Crowdfunding: the equity divide between borders: DAN MISENER: Special to Globe and Mail Update: CATA CEO Speaks Out
If you want the world to crowdfund your project, it helps to offer something in return. Rewards and perks are a driving force on sites such as Kickstarter and Indiegogo.
For instance, if you contribute $25 to the Ever Lovin' Jug Band's campaign, you'll get a copy of their debut album on vinyl.
Or pledge $115 to get a Pebble smart watch before it hits store shelves.
While Canadian entrepreneurs are free to offer many different types of these rewards to supporters, there's one thing they can't offer: equity.
In other words, you can use a crowdfunding site to pre-sell a watch, or promise a limited edition T-shirt, but you can't sell a stake in your company.
On April 5, U.S. President Obama signed the Jumpstart Our Business Startups (JOBS) Act into law. The act includes provisions to relax rules around online equity crowdfunding. Specifically, the law will allow businesses to raise up to $1-million (U.S.) via online “funding portals.” Personal investments in crowdfunded ventures will be capped based on an individual’s annual income or net worth.
In Canada, though, if you were to use a crowdfunding site to offer shares in your company, “you would be breaking the law,” says John Reid, president and chief executive officer of the Canadian Advanced Technology Alliance (CATAAlliance).
Mr. Reid worries that, without similar Canadian legislation, entrepreneurs will route their business through U.S. companies and services. “It's not a good sign,” he says. “We're out of step with the U.S. and have not reacted in real time. This is a signal that our public policies are out of step with the realities of the globally interdependent world.”
Crowdfunding fragmentation possible
So if equity crowdfunding becomes legal in the United States but not in Canada, what does that mean for Canadian entrepreneurs who use U.S.-based crowdfunding platforms?
“The short answer is, we don't know how the rules are going to play out,” says Indiegogo chief executive officer Slava Rubin.
The U.S. Securities and Exchange Commission is currently working through a 270-day review period for the JOBS Act, deciding exactly what the rules will look like before the law is implemented.
For Canadian entrepreneurs, this U.S. law could make choosing a crowdfunding platform even more difficult.
New equity-focused crowdfunding platforms will open for business and established players may also decide to offer equity crowdfunding. The crowdfunding space will become even more crowded and, while some services will be available to Canadians, like reward or pre-sales crowdfunding,, others, like equity crowdfunding, will not.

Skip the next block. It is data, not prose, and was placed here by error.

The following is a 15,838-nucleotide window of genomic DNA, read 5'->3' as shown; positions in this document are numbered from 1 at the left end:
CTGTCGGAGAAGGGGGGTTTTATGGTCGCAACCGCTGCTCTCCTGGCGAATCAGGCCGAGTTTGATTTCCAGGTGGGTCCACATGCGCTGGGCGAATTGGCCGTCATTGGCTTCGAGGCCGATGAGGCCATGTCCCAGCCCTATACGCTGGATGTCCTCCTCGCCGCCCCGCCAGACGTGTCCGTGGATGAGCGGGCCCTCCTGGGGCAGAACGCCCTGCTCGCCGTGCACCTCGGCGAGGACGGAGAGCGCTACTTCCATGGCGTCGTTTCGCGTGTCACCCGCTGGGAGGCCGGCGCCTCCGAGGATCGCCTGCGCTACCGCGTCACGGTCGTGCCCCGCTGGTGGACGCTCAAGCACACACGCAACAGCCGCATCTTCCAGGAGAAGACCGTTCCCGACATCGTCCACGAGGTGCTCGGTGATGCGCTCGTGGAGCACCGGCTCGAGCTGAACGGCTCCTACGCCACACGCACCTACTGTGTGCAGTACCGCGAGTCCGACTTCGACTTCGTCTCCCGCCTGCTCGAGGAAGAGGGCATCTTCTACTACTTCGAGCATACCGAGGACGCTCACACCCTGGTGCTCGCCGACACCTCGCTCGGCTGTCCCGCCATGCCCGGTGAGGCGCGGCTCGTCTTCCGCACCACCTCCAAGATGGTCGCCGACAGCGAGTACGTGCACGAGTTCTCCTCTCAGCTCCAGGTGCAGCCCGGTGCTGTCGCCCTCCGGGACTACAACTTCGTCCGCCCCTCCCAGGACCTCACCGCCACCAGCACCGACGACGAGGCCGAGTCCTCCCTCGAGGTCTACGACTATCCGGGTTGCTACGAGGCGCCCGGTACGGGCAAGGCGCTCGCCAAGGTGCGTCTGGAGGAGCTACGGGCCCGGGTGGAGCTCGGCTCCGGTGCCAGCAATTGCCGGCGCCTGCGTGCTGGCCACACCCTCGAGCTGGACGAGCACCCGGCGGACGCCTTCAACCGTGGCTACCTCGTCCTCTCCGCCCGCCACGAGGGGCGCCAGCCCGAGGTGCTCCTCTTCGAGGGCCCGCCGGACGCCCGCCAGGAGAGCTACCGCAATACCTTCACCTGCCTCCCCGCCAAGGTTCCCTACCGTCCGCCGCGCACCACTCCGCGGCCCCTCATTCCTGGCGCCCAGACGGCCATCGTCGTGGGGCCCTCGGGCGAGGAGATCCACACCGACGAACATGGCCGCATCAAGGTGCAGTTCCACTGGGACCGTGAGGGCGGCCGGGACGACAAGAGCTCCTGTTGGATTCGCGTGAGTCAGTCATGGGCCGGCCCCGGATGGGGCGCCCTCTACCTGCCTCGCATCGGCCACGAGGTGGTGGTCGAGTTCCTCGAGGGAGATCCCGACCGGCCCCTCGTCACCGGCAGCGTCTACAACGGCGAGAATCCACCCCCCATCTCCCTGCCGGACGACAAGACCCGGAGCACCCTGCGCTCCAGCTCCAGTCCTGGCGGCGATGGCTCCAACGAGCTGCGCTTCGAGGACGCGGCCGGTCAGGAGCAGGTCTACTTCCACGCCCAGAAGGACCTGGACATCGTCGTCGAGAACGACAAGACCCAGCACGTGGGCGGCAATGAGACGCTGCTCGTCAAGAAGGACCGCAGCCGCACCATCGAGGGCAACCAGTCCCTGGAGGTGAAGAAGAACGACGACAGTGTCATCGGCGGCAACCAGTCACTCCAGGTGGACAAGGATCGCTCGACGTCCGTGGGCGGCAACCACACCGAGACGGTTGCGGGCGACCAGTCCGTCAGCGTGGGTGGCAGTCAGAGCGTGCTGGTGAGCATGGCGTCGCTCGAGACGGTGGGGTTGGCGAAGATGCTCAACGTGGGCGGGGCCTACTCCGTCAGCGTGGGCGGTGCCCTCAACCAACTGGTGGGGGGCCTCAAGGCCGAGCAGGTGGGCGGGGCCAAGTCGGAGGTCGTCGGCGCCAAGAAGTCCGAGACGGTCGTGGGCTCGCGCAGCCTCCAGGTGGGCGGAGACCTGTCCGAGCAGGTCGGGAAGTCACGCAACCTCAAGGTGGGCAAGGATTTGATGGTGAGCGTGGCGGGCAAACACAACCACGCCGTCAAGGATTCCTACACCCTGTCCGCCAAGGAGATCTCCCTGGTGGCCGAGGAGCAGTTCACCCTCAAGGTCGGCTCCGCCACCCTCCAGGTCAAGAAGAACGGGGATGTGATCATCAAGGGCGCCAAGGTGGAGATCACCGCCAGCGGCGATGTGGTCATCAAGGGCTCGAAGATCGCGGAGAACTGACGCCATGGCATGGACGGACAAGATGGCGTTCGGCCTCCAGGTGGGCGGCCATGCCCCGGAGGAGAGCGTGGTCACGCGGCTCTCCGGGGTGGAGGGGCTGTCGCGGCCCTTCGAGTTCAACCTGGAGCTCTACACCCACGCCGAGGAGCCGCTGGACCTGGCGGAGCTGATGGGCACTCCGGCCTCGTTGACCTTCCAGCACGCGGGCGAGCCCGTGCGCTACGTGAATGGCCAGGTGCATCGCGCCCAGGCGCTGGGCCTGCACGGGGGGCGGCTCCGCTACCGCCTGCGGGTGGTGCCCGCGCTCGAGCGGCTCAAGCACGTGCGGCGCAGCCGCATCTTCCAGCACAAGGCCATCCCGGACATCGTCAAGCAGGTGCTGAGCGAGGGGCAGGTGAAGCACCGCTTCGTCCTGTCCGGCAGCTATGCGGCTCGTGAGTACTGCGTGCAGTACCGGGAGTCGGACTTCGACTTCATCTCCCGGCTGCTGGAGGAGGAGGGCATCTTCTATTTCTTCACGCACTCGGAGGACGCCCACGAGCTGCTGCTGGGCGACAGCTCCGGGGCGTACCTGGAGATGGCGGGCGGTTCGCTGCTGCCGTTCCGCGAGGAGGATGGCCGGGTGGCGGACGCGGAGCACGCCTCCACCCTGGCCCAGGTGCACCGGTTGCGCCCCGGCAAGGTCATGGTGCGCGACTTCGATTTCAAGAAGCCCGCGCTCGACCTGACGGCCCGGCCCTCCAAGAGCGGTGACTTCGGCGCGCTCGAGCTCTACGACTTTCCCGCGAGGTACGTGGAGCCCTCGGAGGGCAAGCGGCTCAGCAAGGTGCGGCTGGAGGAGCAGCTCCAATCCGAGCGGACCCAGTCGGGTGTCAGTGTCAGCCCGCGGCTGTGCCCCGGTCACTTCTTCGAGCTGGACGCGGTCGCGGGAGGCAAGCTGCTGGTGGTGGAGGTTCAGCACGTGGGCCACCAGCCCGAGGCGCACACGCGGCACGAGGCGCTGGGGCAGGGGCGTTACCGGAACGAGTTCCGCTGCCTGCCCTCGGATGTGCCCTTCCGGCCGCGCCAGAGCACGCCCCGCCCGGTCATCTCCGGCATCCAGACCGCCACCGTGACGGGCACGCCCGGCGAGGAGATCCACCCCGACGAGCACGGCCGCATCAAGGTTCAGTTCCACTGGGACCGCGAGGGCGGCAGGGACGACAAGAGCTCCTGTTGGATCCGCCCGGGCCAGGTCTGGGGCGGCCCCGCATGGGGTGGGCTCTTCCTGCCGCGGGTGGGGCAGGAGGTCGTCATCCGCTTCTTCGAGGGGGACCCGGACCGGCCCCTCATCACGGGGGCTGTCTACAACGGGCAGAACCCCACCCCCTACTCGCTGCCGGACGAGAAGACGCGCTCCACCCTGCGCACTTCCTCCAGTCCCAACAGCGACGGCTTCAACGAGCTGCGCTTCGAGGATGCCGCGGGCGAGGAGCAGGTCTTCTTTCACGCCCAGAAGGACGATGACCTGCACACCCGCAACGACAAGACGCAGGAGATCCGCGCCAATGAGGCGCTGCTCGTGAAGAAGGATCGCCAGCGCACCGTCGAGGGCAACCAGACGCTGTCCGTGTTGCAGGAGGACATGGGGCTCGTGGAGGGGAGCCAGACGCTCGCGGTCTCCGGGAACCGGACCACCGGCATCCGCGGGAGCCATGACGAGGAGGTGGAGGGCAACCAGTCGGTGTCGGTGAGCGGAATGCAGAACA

Mainstream equity crowdfunding could also introduce fragmentation, geographically limiting where capital can be raised. When you're pre-selling Pebble smart watches, orders can come from anywhere in the world. But when you offer shares of your business, investment rules vary from territory to territory, geographically restricting who can support you.
Says CATAAlliance's John Reid: “There will be fragmentation, and there will be different rules and opportunities depending on the country where you source capital.”
If Canada should one day decide to adopt U.S.-style crowdfunding legislation, Canadian entrepreneurs will have to make tough tactical decisions: Should they raise capital by pre-selling products or by offering partial ownership of their business?
Canadian crowdfunding legislation?
So when can entrepreneurs expect to see Canadian crowdfunding legislation? Unlike the United States, Canada has no federal securities regulator. Securities are regulated at the provincial and territorial level, and Canada's 13 regulators co-ordinate their efforts through the Canadian Securities Administrators (CSA).
When it comes to equity crowdfunding, the CSA says it will take a wait-and-see approach.
Crowdfunding would be “a pretty big leap, I think, for us to take, but we would be interested in seeing where it goes,” CSA chairman Bill Rice said in an interview with the Globe.
“I think that's a total cop-out,” Mr. Reid says. “We should have the right to invest small amounts of equity in those startup businesses which we believe in or want to support.”
Mr. Reid is hopeful that one of the provincial or territorial securities regulators will introduce new crowdfunding rules that mirror the U.S. JOBS Act.
If one province embraces crowdfunding, he says, “the other provinces will be incented to follow suit because they will not want to be seen as a less attractive environment for startups.”